9. Optional: Place one of the larger outer leaves of the cabbage over the surface of the sliced cabbage to help keep the cabbage submerged in its liquid.
  10. Put the smaller jar into the large jar and weight it down with the stones or marbles.
  11. Cover the mouth of the large jar with the cloth and secure it with your elastic band or string.
  12. For 1 day, press down the cabbage by pushing on the inside smaller jar every few hours (obviously go to bed, don't stay up or wake yourself to do this).
  13. * If the liquid hasn't risen above the cabbage after 24 hours, then dissolve 1 tsp of salt in 1 cup of water and add enough to your larger jar to submerge the cabbage.
  14. Ferment for 3 to 10 days, keeping it away from direct sunlight.
  15. Check it daily to make sure cabbage remains submerged in liquid.
  16. Taste it after 3 days. When it tastes good (may take more than 3 days), remove the weighted jar and put a lid on the large jar. Refrigerate it.
Notes
  1. Try to have the temperature at cool room temperature, as having it too cold will make it ferment really slowly and too hot will sometimes make it mushy.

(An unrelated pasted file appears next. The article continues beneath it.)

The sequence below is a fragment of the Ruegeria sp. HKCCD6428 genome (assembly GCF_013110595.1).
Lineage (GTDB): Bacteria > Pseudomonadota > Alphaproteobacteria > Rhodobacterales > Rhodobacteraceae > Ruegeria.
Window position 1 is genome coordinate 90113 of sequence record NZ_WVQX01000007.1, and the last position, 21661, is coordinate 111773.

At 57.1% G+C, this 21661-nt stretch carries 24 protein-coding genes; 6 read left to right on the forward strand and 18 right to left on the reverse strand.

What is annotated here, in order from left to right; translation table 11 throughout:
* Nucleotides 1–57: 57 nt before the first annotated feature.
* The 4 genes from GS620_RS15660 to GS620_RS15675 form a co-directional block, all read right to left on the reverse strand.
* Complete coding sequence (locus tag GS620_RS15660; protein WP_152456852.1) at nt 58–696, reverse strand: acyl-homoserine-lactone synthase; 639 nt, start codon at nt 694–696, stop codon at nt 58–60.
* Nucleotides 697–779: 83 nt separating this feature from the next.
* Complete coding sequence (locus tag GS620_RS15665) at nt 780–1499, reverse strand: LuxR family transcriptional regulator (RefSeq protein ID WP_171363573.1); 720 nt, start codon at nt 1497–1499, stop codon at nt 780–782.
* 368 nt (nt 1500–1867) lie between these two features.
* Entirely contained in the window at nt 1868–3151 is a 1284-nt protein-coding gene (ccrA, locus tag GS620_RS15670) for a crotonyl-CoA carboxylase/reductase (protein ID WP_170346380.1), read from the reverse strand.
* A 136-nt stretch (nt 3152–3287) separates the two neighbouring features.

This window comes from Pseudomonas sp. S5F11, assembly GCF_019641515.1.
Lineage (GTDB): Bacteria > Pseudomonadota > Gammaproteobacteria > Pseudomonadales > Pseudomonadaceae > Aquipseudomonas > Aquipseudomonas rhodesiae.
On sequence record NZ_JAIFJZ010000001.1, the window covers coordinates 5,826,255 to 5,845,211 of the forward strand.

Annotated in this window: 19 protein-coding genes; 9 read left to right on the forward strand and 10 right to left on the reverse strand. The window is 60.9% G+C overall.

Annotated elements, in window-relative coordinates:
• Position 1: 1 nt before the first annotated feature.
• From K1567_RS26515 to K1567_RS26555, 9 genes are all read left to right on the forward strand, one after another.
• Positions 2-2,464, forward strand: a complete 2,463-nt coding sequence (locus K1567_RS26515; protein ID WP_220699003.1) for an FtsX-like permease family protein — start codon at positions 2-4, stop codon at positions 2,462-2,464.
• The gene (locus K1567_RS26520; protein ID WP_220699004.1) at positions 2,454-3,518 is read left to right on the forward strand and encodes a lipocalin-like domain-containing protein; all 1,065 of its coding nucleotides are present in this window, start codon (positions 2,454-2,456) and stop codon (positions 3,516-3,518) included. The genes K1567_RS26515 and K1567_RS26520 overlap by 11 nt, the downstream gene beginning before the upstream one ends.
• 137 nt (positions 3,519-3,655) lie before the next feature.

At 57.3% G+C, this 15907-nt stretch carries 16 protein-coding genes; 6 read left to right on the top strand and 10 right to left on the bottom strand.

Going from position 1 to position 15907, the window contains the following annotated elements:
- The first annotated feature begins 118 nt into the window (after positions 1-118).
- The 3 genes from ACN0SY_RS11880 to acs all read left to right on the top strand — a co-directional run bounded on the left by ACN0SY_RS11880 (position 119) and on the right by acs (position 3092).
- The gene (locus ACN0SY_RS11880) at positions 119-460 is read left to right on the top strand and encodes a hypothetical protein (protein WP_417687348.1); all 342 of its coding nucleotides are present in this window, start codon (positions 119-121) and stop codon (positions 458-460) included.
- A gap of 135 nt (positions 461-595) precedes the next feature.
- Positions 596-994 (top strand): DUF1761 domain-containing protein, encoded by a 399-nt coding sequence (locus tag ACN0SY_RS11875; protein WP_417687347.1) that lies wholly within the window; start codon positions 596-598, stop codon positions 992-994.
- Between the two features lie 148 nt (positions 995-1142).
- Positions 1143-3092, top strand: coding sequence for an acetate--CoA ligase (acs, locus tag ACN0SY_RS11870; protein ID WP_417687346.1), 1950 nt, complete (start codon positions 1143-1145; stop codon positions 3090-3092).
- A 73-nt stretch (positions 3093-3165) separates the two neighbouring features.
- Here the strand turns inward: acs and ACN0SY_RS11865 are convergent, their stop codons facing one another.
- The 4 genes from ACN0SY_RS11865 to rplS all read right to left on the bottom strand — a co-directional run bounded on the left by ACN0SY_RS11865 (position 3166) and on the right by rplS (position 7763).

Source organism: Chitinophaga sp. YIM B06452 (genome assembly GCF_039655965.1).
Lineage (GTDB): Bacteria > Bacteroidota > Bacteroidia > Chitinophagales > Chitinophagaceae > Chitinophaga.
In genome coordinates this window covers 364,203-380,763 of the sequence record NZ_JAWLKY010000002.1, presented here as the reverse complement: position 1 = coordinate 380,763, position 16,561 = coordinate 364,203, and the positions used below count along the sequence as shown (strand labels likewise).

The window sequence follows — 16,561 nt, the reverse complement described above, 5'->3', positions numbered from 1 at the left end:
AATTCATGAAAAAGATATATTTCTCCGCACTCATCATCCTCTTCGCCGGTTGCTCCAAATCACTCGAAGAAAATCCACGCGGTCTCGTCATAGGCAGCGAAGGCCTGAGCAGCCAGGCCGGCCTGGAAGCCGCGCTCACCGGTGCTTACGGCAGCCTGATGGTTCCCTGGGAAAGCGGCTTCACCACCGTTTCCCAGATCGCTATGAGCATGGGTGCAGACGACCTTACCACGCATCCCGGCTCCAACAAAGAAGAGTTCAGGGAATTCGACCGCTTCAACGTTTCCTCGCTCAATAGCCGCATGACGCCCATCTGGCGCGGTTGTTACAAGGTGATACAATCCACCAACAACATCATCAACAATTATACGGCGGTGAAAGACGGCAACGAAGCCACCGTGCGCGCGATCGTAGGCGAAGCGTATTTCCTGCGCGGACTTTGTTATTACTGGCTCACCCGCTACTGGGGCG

2. If you notice a foam or white scum on the top of your cabbage, this is part of the fermentation process and you can skim it off either during fermentation or before placing in the fridge.
  3. If you see mold, skim it off right away and make sure the cabbage is still fully submerged.
  4. As a fermented food, your sauerkraut will last for at least 2 months. Longer if refrigerated.
Acupuncture, TCM, natural health, Vancouver, BC http://www.activetcm.com/
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Fibre foods are fabulous — part of my nutrition book in process

Non-Starch Polysaccharides–AKA Fibre Foods